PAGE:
This is an absolutely incredible song. It's a melancholy, minor-key brooder much in the vein of the Zombies' more experimental work, and it really showcases how underrated the Troggs were compared to many of their British Invasion contemporaries. This appeared as a b-side to their second biggest US hit, "Love is All Around".
from Love is All Around (Fontana) available on CD - Archaeology 1967-1977 (Polydor)
Its 4 tracks into the CD, and after one of the fluffy pop numbers, so it quite takes you by surprise when a guitar kicks in of such rawness that it feels like small blisters are erupting over your eardrums.
In come the bass and drums, and the girly vocals (Janet presumably) with a nice sarcastic tone. The sarcasm seems to be a feature of the band.
Threres also a triffic 1980 style disco remix on the extra CD, for extra amusement. To be honest I love the whole LP, it has nice fat drums, lovely rolling bass, and they aren't afraid to use the technology, it was hard to pick one song out, but this one had the edge for Janets voice and that ruff guitar. God I love Fuzz.
Oddly the person who played the CD to me first dismissed them as just another Oz-Rock band. Nah, way off the mark.
Singer\songwriter Paul Brady deals with Folk music . This song is in my opinion up to the level of Bob Dylan \Neil Young . Its melancholic but still up-beat .I like the lyrics a lot : " Tonight were gonna paint this town, were gonna drink champagne till we both fall down ,we'll find some other crazy dream -tomorrow" . Its hard to explain ,but the song moves me very much, the song is pretentious in some ways , but Bradys simple(but not dull) singing makes it not sum up as such.
This track also comes from "The Very Best Of John Barry" and is the main titles from the soundtrack of the film "Follow Me" starring Mia Farrow, Topol and Michael Jayston and directed by Carol Reed in 1971. The soundtrack has only been offically released in Japan for some reason but a version can be found on the Polydor CD "The Very Best of John Barry" which in itself is a compilation of two John Barry Polydor albums released in the 70s (one of which is the fantastic "The Concert John Barry"). The track is a lush string led theme in a minor key with the Polydor version including a mandolin leading the main melody along. The film I saw many years ago and my memory of it is very vague, but I do remember enjoying it and the music really stuck with me (being directed by Carol Reed who gave us "The Third Man" means it must have had something going for it!). The soundtrack is also available as a 500 limited edition bootleg (Dark Son Records DSRJB71-01A) and includes the vocal version heard at the end credits. Like a lot of Barry's 60s output the soundtrack consists of the main theme repeated in various different styles with the exception of one or two tracks (like "The Knack" and "The Ipcress File").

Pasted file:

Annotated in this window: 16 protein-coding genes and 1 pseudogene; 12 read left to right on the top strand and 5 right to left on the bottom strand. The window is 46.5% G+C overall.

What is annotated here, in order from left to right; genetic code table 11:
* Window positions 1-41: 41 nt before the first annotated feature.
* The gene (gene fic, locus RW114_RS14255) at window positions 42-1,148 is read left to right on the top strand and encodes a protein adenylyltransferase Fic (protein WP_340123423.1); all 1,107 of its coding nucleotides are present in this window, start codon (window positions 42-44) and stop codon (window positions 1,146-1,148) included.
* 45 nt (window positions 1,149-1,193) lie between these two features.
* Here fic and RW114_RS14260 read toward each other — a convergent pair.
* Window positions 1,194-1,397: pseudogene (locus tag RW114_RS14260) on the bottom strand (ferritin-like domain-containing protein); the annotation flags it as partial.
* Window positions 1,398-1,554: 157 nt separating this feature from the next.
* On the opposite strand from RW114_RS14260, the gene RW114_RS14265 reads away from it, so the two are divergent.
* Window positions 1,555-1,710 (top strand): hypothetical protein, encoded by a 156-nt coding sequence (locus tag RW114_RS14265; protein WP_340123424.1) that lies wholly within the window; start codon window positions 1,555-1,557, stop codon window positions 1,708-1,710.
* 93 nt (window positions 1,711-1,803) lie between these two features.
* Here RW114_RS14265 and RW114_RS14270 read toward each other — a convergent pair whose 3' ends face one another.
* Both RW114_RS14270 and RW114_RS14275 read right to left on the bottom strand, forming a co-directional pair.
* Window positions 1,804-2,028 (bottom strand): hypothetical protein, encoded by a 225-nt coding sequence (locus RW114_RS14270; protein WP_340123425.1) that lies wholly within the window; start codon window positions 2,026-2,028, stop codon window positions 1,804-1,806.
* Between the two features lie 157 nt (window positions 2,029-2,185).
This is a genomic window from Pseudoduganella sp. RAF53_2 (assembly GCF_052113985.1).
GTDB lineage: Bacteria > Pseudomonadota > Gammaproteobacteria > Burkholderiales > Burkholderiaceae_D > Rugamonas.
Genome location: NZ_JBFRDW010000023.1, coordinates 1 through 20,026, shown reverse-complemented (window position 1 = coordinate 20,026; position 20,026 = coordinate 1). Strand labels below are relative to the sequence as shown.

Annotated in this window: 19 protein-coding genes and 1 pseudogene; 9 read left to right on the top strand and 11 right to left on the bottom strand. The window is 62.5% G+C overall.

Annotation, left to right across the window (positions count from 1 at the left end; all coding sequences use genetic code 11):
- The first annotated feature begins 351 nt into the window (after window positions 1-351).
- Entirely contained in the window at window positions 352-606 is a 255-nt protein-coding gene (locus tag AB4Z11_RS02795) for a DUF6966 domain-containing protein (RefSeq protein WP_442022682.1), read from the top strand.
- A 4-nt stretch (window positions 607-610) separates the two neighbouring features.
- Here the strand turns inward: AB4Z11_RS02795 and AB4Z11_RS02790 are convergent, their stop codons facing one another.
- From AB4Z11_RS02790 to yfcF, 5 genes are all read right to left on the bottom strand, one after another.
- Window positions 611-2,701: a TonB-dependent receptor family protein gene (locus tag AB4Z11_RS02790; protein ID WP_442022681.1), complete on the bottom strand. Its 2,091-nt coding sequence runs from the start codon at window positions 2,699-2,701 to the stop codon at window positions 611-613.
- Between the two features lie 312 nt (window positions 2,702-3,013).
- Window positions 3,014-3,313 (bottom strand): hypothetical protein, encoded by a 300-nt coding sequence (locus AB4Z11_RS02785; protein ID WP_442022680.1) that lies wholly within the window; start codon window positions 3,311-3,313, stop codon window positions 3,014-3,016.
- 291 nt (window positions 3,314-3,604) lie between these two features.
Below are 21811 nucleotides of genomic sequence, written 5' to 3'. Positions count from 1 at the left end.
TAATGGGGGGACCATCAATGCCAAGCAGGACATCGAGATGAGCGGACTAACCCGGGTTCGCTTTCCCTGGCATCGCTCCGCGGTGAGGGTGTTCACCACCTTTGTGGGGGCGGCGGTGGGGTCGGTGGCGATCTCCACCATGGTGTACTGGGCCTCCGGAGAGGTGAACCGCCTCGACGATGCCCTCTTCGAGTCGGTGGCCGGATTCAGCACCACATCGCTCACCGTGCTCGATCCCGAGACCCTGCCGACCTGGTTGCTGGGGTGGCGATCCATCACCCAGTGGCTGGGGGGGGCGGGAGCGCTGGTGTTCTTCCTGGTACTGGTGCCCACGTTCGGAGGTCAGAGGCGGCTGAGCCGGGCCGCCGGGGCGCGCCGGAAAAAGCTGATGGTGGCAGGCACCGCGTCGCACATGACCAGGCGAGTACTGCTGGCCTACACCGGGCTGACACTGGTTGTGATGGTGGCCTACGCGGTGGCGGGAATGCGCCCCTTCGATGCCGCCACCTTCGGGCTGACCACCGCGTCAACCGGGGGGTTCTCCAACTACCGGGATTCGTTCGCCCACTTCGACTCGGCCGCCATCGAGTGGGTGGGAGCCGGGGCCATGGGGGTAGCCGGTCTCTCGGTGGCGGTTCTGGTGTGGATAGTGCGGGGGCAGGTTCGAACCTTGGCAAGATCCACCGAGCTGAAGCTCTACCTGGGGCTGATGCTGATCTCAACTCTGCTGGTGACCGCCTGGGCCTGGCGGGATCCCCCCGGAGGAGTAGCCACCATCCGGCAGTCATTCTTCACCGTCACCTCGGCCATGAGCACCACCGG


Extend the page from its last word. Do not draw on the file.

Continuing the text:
Most so-called "progressive rock" was really progressive pop, but not this track, which does rock out and which has a great big guitar hook (you'll know it when you hear it), which resolves several different ways within the song, i.e. the band were creative. It kicks off the last of their big three LPs ("Jumbo" and "Rockpommel's Land" were the first two), and according to the liner notes was a concert favourite.